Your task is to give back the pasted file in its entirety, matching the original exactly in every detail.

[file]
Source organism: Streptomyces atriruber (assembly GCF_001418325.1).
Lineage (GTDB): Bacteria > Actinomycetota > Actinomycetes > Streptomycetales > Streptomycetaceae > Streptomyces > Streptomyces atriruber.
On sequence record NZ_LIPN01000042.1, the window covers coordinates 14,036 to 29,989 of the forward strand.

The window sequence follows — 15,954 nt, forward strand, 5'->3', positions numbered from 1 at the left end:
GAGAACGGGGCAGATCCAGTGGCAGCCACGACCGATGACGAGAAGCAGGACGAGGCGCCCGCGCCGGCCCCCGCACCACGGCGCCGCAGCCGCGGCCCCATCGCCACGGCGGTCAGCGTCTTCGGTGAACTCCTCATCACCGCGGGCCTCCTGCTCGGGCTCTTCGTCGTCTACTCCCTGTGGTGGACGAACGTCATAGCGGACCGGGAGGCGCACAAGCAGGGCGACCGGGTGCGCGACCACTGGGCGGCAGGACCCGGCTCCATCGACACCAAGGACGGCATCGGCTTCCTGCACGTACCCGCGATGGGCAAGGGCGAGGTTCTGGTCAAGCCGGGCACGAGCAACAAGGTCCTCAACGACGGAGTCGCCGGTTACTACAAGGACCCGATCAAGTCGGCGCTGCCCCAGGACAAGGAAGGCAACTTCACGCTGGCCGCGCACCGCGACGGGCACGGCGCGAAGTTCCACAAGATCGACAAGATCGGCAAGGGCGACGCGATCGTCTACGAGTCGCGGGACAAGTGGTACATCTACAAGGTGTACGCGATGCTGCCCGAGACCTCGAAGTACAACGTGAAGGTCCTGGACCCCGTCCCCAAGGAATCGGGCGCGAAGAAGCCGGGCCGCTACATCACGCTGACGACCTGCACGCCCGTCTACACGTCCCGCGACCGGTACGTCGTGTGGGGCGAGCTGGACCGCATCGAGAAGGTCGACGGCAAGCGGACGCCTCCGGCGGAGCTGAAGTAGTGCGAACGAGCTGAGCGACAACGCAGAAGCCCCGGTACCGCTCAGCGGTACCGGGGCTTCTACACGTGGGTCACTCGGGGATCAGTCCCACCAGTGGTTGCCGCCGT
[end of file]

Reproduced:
Source organism: Streptomyces atriruber (assembly GCF_001418325.1).
Lineage (GTDB): Bacteria > Actinomycetota > Actinomycetes > Streptomycetales > Streptomycetaceae > Streptomyces > Streptomyces atriruber.
On sequence record NZ_LIPN01000042.1, the window covers coordinates 14,036 to 29,989 of the forward strand.

The window sequence follows — 15,954 nt, forward strand, 5'->3', positions numbered from 1 at the left end:
GAGAACGGGGCAGATCCAGTGGCAGCCACGACCGATGACGAGAAGCAGGACGAGGCGCCCGCGCCGGCCCCCGCACCACGGCGCCGCAGCCGCGGCCCCATCGCCACGGCGGTCAGCGTCTTCGGTGAACTCCTCATCACCGCGGGCCTCCTGCTCGGGCTCTTCGTCGTCTACTCCCTGTGGTGGACGAACGTCATAGCGGACCGGGAGGCGCACAAGCAGGGCGACCGGGTGCGCGACCACTGGGCGGCAGGACCCGGCTCCATCGACACCAAGGACGGCATCGGCTTCCTGCACGTACCCGCGATGGGCAAGGGCGAGGTTCTGGTCAAGCCGGGCACGAGCAACAAGGTCCTCAACGACGGAGTCGCCGGTTACTACAAGGACCCGATCAAGTCGGCGCTGCCCCAGGACAAGGAAGGCAACTTCACGCTGGCCGCGCACCGCGACGGGCACGGCGCGAAGTTCCACAAGATCGACAAGATCGGCAAGGGCGACGCGATCGTCTACGAGTCGCGGGACAAGTGGTACATCTACAAGGTGTACGCGATGCTGCCCGAGACCTCGAAGTACAACGTGAAGGTCCTGGACCCCGTCCCCAAGGAATCGGGCGCGAAGAAGCCGGGCCGCTACATCACGCTGACGACCTGCACGCCCGTCTACACGTCCCGCGACCGGTACGTCGTGTGGGGCGAGCTGGACCGCATCGAGAAGGTCGACGGCAAGCGGACGCCTCCGGCGGAGCTGAAGTAGTGCGAACGAGCTGAGCGACAACGCAGAAGCCCCGGTACCGCTCAGCGGTACCGGGGCTTCTACACGTGGGTCACTCGGGGATCAGTCCCACCAGTGGTTGCCGCCGT